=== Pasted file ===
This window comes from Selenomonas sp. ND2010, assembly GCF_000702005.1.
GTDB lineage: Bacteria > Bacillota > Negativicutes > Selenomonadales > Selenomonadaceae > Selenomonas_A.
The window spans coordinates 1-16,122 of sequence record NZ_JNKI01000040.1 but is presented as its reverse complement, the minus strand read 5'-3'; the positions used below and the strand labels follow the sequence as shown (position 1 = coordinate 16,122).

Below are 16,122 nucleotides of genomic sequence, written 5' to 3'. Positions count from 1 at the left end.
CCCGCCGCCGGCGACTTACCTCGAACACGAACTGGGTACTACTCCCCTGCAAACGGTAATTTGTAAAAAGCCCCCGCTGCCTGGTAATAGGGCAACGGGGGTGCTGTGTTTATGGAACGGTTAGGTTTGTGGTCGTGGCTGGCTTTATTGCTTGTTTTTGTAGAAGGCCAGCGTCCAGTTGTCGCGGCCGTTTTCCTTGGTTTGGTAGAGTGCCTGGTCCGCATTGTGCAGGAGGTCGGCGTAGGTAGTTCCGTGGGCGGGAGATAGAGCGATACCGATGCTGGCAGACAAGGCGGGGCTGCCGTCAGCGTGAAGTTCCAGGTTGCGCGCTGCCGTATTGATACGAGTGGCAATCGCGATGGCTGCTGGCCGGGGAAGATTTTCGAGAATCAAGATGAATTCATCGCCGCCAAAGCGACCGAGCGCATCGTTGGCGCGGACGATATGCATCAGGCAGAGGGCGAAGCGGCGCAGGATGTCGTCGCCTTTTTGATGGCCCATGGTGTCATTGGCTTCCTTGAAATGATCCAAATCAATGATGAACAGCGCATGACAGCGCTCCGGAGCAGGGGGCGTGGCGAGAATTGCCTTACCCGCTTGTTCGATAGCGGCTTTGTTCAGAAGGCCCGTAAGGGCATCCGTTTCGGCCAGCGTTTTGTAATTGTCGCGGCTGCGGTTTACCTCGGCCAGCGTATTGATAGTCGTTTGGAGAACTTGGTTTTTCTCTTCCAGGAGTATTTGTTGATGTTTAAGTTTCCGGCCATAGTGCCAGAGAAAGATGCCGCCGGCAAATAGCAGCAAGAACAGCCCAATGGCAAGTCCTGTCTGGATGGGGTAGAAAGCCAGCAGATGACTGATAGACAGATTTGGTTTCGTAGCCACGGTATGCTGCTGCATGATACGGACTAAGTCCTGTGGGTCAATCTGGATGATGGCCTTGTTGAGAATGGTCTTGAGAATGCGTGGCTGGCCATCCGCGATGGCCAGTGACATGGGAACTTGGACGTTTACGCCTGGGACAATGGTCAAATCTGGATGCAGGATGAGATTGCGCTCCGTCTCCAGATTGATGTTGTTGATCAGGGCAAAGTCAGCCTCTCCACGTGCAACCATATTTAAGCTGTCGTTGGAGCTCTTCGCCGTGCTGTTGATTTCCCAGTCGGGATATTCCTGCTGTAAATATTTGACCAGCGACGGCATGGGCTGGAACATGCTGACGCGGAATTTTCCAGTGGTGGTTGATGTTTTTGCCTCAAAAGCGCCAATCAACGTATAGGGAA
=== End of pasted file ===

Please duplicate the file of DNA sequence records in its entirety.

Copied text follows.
This window comes from Selenomonas sp. ND2010, assembly GCF_000702005.1.
GTDB lineage: Bacteria > Bacillota > Negativicutes > Selenomonadales > Selenomonadaceae > Selenomonas_A.
The window spans coordinates 1-16,122 of sequence record NZ_JNKI01000040.1 but is presented as its reverse complement, the minus strand read 5'-3'; the positions used below and the strand labels follow the sequence as shown (position 1 = coordinate 16,122).

Below are 16,122 nucleotides of genomic sequence, written 5' to 3'. Positions count from 1 at the left end.
CCCGCCGCCGGCGACTTACCTCGAACACGAACTGGGTACTACTCCCCTGCAAACGGTAATTTGTAAAAAGCCCCCGCTGCCTGGTAATAGGGCAACGGGGGTGCTGTGTTTATGGAACGGTTAGGTTTGTGGTCGTGGCTGGCTTTATTGCTTGTTTTTGTAGAAGGCCAGCGTCCAGTTGTCGCGGCCGTTTTCCTTGGTTTGGTAGAGTGCCTGGTCCGCATTGTGCAGGAGGTCGGCGTAGGTAGTTCCGTGGGCGGGAGATAGAGCGATACCGATGCTGGCAGACAAGGCGGGGCTGCCGTCAGCGTGAAGTTCCAGGTTGCGCGCTGCCGTATTGATACGAGTGGCAATCGCGATGGCTGCTGGCCGGGGAAGATTTTCGAGAATCAAGATGAATTCATCGCCGCCAAAGCGACCGAGCGCATCGTTGGCGCGGACGATATGCATCAGGCAGAGGGCGAAGCGGCGCAGGATGTCGTCGCCTTTTTGATGGCCCATGGTGTCATTGGCTTCCTTGAAATGATCCAAATCAATGATGAACAGCGCATGACAGCGCTCCGGAGCAGGGGGCGTGGCGAGAATTGCCTTACCCGCTTGTTCGATAGCGGCTTTGTTCAGAAGGCCCGTAAGGGCATCCGTTTCGGCCAGCGTTTTGTAATTGTCGCGGCTGCGGTTTACCTCGGCCAGCGTATTGATAGTCGTTTGGAGAACTTGGTTTTTCTCTTCCAGGAGTATTTGTTGATGTTTAAGTTTCCGGCCATAGTGCCAGAGAAAGATGCCGCCGGCAAATAGCAGCAAGAACAGCCCAATGGCAAGTCCTGTCTGGATGGGGTAGAAAGCCAGCAGATGACTGATAGACAGATTTGGTTTCGTAGCCACGGTATGCTGCTGCATGATACGGACTAAGTCCTGTGGGTCAATCTGGATGATGGCCTTGTTGAGAATGGTCTTGAGAATGCGTGGCTGGCCATCCGCGATGGCCAGTGACATGGGAACTTGGACGTTTACGCCTGGGACAATGGTCAAATCTGGATGCAGGATGAGATTGCGCTCCGTCTCCAGATTGATGTTGTTGATCAGGGCAAAGTCAGCCTCTCCACGTGCAACCATATTTAAGCTGTCGTTGGAGCTCTTCGCCGTGCTGTTGATTTCCCAGTCGGGATATTCCTGCTGTAAATATTTGACCAGCGACGGCATGGGCTGGAACATGCTGACGCGGAATTTTCCAGTGGTGGTTGATGTTTTTGCCTCAAAAGCGCCAATCAACGTATAGGGAA